The first goal after receiving plans for the homebuilt airplane was to draw the wing ribs in AutoCad. The drawings for Mr. Pietenpol’s The Improved Air-Camper date back to 1934. His grandson Andrew Pietenpol still sells them on the family-operated website: www.pietenpolaircraftcompany.com.
While full-sized wing rib printings are available, I chose to conserve the $15, and simultaneously become more familiar with the design. Several surprising points became evident to me. First, the bottom of the airfoil is not flat. Upon discussion with a friend, he forwarded a link to me which compares lift and drag of various comparable aircraft. The Pietenpol has undercamber similar to the Sopwith Camel, which hearkens back to earlier days of aviation where much study had arisen from birds. Undercamber and higher angle of attack is more like flying with flaps; more lift, but more drag. Secondly, the dimensions given are adequate, but sparse. The airfoil is carefully dimensioned, as well as critical interfaces like slots for the spars. But truss members and gussets are left up to interpretation. Thirdly, the drawings are downright beautiful. Anyone who builds a Pietenpol almost certainly contains within them a nostalgic streak, and these drawings resonate harmoniously with an appreciation for early tech. They are of the style and genre of old mechanical how-to’s for boys. The designs themselves are, while somewhat unfeatured, still simple, strong, and robust.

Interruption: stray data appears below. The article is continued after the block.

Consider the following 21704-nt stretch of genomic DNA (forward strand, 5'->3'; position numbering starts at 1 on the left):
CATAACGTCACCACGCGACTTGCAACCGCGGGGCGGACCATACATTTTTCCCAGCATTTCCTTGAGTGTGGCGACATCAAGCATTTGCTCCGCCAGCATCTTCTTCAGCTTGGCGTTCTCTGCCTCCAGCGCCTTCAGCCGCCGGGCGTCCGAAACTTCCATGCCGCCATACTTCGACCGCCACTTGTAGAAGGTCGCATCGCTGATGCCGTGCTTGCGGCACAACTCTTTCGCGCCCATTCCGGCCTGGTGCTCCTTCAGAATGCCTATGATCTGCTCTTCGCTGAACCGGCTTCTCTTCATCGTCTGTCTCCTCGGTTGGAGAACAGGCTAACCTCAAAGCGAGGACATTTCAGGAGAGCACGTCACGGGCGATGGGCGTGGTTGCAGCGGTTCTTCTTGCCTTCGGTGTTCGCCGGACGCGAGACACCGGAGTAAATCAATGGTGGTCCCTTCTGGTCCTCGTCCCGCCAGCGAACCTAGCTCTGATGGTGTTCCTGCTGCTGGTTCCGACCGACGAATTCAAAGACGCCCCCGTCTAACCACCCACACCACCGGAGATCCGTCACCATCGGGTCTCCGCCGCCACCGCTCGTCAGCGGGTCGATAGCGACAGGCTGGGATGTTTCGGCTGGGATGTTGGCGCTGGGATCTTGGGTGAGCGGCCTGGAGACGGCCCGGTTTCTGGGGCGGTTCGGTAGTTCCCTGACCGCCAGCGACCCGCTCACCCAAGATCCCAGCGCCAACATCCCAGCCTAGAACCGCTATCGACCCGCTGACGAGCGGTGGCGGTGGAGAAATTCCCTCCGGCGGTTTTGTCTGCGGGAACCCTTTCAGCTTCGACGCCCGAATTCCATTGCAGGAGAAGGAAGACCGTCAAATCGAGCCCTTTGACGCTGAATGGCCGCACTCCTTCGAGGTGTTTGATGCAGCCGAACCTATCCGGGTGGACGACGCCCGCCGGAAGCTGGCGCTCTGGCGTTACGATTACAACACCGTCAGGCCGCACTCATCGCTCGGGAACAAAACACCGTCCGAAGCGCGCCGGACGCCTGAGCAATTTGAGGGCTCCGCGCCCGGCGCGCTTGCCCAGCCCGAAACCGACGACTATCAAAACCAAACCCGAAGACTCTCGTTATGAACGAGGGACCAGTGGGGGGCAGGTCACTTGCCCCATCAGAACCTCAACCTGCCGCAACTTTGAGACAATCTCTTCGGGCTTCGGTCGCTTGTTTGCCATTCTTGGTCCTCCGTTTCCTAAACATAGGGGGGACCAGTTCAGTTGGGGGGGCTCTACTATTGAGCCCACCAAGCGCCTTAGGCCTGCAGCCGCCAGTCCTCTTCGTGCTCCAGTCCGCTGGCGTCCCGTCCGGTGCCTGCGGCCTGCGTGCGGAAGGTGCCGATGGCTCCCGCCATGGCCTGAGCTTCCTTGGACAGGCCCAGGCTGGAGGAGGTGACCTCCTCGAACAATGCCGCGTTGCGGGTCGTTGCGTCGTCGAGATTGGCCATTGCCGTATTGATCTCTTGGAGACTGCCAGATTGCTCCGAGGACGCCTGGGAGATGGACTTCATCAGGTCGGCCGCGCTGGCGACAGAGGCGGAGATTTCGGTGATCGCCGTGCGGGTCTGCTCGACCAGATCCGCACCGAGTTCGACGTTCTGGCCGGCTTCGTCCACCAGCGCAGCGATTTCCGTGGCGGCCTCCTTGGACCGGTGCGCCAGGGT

The old-timey feel about the project however has put me at a thought-provoking crossroads. On the one extreme, I could restrict myself to hand tools, pencils, and graphing compasses in order to fully appreciate the historicity of the project. On the other extreme, I could design every part in CAD, and get it CNC’d (I do have access to such tools at my school) and operate with the mechanical precision offered by modern machining.
My choice however, has been to take what I feel to be the truly authentic modern interpretation of Mr. Pietenpol’s designs. My goal is to KISS (Keep It Simple, Stupid) this project, and apply the same principles of robustness and simplicity in my construction that Mr. Pietenpol used in his design. He used what he had available, and whatever was most practical. I intend to do the same.
Wistful dreams of Airplane Picnics with my wife, or week-long camping trips hopping between small Midwestern grass strips reside in my cognition thereby mandating that weight should also be optimized in order to accommodate 300lbs of passengers, and a minimal assortment of gear and/or fuel.
Thus the two primary variables to optimize are simplicity and performance. And those, unless I be otherwise convinced, will be my guidelines of construction.